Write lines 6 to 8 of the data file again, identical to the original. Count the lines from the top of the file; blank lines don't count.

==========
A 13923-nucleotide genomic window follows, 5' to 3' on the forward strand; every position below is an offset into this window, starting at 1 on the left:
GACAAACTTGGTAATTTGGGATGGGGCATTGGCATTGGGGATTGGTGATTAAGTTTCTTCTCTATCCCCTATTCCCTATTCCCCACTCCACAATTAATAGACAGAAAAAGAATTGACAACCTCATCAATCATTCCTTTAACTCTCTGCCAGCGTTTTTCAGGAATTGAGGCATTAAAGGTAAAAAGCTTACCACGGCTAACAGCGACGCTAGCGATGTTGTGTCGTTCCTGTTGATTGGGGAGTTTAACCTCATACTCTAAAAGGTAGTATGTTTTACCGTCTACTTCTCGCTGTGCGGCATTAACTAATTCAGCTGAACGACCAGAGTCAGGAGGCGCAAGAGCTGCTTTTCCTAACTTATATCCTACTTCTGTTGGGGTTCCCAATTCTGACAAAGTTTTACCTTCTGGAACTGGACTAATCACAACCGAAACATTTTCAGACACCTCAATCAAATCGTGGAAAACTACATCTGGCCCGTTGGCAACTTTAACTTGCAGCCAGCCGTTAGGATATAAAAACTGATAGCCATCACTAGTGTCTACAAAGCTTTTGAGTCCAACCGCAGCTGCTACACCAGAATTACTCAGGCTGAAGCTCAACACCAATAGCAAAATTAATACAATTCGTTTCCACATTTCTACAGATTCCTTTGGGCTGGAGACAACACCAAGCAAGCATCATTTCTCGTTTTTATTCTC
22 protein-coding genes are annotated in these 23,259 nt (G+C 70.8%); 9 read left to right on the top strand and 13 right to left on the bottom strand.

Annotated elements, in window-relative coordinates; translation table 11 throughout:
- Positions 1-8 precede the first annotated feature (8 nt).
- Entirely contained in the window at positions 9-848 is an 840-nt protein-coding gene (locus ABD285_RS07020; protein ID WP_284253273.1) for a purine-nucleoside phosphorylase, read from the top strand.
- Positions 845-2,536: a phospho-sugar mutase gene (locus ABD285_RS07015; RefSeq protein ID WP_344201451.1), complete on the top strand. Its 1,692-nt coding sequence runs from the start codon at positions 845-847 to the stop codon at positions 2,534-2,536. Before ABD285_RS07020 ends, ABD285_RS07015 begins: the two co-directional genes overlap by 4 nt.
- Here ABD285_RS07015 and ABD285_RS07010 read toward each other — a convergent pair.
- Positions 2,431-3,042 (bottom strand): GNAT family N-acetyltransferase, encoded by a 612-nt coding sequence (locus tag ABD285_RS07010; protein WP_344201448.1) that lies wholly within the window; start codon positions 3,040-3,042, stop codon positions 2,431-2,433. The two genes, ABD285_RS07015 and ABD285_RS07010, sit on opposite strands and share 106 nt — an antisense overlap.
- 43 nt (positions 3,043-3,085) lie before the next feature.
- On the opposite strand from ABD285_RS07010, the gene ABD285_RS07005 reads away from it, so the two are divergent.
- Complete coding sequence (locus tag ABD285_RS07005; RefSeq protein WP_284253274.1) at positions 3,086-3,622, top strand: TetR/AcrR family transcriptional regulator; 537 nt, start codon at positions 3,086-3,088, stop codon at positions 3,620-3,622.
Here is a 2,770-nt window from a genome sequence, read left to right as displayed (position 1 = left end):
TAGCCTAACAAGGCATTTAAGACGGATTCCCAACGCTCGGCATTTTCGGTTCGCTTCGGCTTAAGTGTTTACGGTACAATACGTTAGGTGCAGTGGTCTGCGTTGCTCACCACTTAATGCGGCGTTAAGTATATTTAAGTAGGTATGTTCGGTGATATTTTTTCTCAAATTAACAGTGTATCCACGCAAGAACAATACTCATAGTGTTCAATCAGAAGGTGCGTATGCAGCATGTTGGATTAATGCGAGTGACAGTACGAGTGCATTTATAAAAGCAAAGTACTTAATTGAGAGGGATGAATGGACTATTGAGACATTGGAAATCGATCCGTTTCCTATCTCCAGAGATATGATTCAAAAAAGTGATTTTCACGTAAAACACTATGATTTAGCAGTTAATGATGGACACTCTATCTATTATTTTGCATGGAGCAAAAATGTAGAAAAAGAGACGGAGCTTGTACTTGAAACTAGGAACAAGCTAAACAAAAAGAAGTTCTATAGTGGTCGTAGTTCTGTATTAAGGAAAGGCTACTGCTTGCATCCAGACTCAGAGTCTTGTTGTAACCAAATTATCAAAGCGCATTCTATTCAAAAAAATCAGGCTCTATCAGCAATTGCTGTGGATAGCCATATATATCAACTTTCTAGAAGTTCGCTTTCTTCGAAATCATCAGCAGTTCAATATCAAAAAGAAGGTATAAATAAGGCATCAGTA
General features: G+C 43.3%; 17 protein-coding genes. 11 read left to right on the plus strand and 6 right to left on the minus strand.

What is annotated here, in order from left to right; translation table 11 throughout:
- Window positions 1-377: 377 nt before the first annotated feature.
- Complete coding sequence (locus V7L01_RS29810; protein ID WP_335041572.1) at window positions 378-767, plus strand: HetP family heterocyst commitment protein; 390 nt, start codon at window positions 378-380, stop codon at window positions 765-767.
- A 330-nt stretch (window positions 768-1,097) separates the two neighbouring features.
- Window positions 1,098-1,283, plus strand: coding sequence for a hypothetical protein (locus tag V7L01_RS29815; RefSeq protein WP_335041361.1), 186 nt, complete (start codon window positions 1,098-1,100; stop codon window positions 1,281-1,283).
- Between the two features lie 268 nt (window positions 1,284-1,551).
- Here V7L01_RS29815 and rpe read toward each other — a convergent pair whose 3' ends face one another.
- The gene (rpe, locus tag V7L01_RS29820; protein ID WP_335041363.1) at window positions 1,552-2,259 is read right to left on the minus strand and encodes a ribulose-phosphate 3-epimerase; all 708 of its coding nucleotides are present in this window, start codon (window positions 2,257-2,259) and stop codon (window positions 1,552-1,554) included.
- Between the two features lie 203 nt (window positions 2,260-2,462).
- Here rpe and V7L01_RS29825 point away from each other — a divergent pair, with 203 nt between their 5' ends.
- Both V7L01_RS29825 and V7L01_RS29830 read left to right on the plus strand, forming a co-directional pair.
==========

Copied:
- Entirely contained in the window at positions 9-848 is an 840-nt protein-coding gene (locus ABD285_RS07020; protein ID WP_284253273.1) for a purine-nucleoside phosphorylase, read from the top strand.
- Positions 845-2,536: a phospho-sugar mutase gene (locus ABD285_RS07015; RefSeq protein ID WP_344201451.1), complete on the top strand. Its 1,692-nt coding sequence runs from the start codon at positions 845-847 to the stop codon at positions 2,534-2,536. Before ABD285_RS07020 ends, ABD285_RS07015 begins: the two co-directional genes overlap by 4 nt.
- Here ABD285_RS07015 and ABD285_RS07010 read toward each other — a convergent pair.